Water and Cognition in Early Modern English Literature
Water and Cognition in Early Modern English Literature
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Table of Contents
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Introduction: “Watery Thinking: Minds and Water In and Beyond the Early Modern Period”
Part 1: Drowning on Stage
1. McKenna Rose, “Muddying the Waters: Thinking Thinking in Watery Context with Hamlet
2. Lianne Habinek, “Ophelia with Spectator: Hamlet and Watery Cognition”
3. Tony Perrello, “Monsters of the Deep: What Watery Dreams May Come in Shakespeare’s Richard III
4. Myra Wright, “Stink or Swim: Knee-Deep in Marlowe’s Edward II
Part 2: Fluid Metaphors
5. Benjamin Bertram, “Richard of Gloucester’s Elemental Thinking: Water and Sovereignty in Shakespeare’s First Tetralogy”
6. Douglas Clark, “The Sea of the Mind in Early Modern Poetry”
7. Jennifer Mae Hamilton, “Tears, Rain, and Shame: King Lear, Masculine Vulnerability, and Environmental Crisis”
Part 3: Forms of Water
8. Lowell Duckert, “Flake: The Shapes of Snow in Early Modern Culture”
9. Gwilym Jones, “No Darkness but Ignorance: Thinking Foggily in Shakespeare and Early Modern Drama”
10. William Kerwin, “Speaking Water and Seeping Memory in Michael Drayton’s Poly-Olbion
Part 4: Submersive Tendencies
11. Dyani Johns Taff, “Estuarial Rage and Resistance in Pulter’s ‘The Complaint of Thames’”
12. Ben VanWagoner, “Jurisdiction: Oceanic Erasure and Indigenous Subjection in Dryden’s Amboyna
13. Sandra Young, “Thinking with the Ocean as Decolonial Strategy: Memory, Loss and the Underwater Archive in Shakespeare’s The Tempest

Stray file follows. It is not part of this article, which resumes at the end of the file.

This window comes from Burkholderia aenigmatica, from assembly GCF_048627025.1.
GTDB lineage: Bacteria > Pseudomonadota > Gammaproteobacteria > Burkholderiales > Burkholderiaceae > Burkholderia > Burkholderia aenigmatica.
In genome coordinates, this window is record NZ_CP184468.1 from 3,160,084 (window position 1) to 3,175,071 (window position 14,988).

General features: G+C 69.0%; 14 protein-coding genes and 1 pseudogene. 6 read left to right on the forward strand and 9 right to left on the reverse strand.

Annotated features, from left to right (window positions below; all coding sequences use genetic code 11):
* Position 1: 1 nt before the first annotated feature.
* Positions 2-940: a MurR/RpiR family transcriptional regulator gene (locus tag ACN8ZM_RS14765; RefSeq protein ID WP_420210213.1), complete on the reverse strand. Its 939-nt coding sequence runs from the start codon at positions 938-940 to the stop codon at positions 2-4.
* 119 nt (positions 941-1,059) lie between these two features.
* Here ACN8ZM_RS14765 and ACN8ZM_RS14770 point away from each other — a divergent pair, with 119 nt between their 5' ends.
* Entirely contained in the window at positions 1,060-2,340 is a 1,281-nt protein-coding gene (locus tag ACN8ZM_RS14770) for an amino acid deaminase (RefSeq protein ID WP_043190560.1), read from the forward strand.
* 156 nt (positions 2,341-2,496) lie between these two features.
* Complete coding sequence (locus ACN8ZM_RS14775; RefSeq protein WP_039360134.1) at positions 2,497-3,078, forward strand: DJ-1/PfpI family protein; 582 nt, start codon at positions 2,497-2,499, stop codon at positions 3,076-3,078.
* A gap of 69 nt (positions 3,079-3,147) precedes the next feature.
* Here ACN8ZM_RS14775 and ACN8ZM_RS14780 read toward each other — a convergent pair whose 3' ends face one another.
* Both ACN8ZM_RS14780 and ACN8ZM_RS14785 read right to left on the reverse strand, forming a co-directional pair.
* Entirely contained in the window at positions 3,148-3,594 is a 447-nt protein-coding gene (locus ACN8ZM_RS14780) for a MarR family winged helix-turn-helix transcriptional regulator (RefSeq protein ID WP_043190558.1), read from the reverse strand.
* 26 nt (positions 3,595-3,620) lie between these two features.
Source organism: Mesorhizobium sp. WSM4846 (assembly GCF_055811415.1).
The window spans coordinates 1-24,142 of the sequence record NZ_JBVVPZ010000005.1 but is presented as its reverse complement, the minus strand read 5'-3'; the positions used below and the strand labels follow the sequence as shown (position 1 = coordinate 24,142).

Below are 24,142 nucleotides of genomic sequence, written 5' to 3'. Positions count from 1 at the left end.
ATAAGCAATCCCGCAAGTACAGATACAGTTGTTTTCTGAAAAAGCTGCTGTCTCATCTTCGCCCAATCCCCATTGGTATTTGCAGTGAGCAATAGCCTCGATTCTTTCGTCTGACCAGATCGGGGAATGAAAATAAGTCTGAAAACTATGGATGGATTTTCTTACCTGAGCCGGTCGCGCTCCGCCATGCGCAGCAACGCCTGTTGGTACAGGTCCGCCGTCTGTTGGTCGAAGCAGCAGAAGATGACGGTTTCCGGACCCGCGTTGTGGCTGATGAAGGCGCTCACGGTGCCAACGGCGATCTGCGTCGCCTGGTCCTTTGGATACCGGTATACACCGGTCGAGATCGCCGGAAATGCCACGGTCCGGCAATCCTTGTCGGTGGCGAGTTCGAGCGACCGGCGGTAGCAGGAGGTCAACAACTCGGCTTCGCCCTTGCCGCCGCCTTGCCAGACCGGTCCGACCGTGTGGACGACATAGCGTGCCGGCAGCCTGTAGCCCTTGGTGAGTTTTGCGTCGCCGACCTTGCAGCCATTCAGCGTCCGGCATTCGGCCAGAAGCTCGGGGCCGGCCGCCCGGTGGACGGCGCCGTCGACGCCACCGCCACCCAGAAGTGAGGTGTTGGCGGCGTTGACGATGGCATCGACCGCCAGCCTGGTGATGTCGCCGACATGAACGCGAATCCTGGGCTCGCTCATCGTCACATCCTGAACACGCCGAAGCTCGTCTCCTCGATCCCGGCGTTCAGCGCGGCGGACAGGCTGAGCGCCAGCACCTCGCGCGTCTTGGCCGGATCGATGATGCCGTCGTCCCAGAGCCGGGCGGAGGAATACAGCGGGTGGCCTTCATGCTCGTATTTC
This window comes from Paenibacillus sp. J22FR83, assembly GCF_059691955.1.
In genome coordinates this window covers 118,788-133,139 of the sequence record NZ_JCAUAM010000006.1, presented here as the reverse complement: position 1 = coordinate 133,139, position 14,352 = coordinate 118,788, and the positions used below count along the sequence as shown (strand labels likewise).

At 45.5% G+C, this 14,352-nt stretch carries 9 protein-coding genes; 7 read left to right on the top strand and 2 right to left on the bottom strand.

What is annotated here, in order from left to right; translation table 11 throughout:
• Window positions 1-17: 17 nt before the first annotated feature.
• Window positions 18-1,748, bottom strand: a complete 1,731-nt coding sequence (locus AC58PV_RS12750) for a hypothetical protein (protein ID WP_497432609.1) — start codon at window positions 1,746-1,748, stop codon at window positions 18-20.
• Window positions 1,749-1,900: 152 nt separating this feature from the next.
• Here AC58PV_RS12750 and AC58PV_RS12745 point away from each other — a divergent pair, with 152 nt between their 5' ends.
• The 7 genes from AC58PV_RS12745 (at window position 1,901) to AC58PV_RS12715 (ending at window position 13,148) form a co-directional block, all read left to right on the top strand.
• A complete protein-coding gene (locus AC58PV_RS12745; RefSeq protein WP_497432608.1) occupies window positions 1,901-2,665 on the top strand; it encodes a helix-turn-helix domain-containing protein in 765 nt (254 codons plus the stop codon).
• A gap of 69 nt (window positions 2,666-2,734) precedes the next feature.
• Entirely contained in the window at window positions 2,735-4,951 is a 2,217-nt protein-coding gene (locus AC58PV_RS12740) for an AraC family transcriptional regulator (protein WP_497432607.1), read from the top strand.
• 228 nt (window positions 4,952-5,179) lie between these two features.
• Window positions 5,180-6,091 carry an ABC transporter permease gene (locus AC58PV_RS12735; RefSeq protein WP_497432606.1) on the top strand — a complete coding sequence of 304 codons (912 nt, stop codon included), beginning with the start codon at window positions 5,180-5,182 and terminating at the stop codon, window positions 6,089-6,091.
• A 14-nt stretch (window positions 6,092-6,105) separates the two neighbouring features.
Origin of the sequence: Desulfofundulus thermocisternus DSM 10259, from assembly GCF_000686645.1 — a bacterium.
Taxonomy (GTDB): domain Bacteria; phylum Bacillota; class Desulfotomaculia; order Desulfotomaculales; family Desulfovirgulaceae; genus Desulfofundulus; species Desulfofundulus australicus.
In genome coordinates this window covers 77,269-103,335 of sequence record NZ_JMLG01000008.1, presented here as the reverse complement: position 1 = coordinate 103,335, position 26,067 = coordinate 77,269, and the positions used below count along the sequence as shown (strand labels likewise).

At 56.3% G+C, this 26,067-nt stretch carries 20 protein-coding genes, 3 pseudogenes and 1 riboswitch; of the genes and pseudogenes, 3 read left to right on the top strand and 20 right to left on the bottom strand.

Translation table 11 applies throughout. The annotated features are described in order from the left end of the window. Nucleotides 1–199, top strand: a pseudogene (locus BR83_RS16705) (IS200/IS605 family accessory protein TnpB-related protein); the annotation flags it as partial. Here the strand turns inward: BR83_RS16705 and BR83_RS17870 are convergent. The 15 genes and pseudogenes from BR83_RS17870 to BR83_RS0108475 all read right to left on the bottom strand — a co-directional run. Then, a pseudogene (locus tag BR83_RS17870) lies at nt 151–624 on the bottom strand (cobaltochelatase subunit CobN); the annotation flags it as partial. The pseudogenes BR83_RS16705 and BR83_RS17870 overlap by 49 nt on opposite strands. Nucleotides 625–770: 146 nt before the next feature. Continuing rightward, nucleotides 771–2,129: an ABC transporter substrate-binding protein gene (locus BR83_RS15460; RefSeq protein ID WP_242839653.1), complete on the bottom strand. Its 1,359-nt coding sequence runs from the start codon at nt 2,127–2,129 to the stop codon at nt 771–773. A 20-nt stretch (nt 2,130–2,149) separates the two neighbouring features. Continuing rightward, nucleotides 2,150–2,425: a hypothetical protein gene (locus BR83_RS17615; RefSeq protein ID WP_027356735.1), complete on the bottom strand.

Afterword Evelyn Tribble .

Nicholas Helms, Steve Mentz (eds)

Water and Cognition in Early Modern English Literature

Water and cognition seem unrelated things, the one a physical environment and the other an intellectual process. The essays in this book show how bringing these two modes together revitalizes our understanding of both. Water and especially oceanic spaces have been central to recent trends in the environmental humanities and premodern ecocriticism. Cognition, including ideas about the “extended mind” and distributed cognition, has also been important in early modern literary and cultural studies over the past few decades. This book aims to think “water” and “cognition” as distinct critical modes and also to combine them in what we term “watery thinking.” Water and Cognition brings together cognitive science and ecocriticism to ask how the environment influences how humans think, and how they think about thinking. The collection explores how water — as element, as environment, and as part of our bodies — affects the way early modern and contemporary discourses understand cognition.

Nicholas Helms

Nic Helms is Assistant Professor of English at Plymouth State University. They are the author of Cognition, Misreading, and Shakespeare’s Characters (Palgrave, 2019) and of sundry articles and book chapters on cognition, disability, and tragedy, the most recent of which is “Seeing Brains: Shakespeare, Autism, and Self-Identification” in Redefining Disability (Brill, 2022).

Steve Mentz

Steve Mentz is Professor of English at St. John’s University in New York City. He is the author of An Introduction to the Blue Humanities (Routledge, 2023), Ocean (Bloomsbury, 2020), and the editor of A Cultural History of the Sea in the Early Modern Era (Bloomsbury, 2021), among other books, chapters, and articles.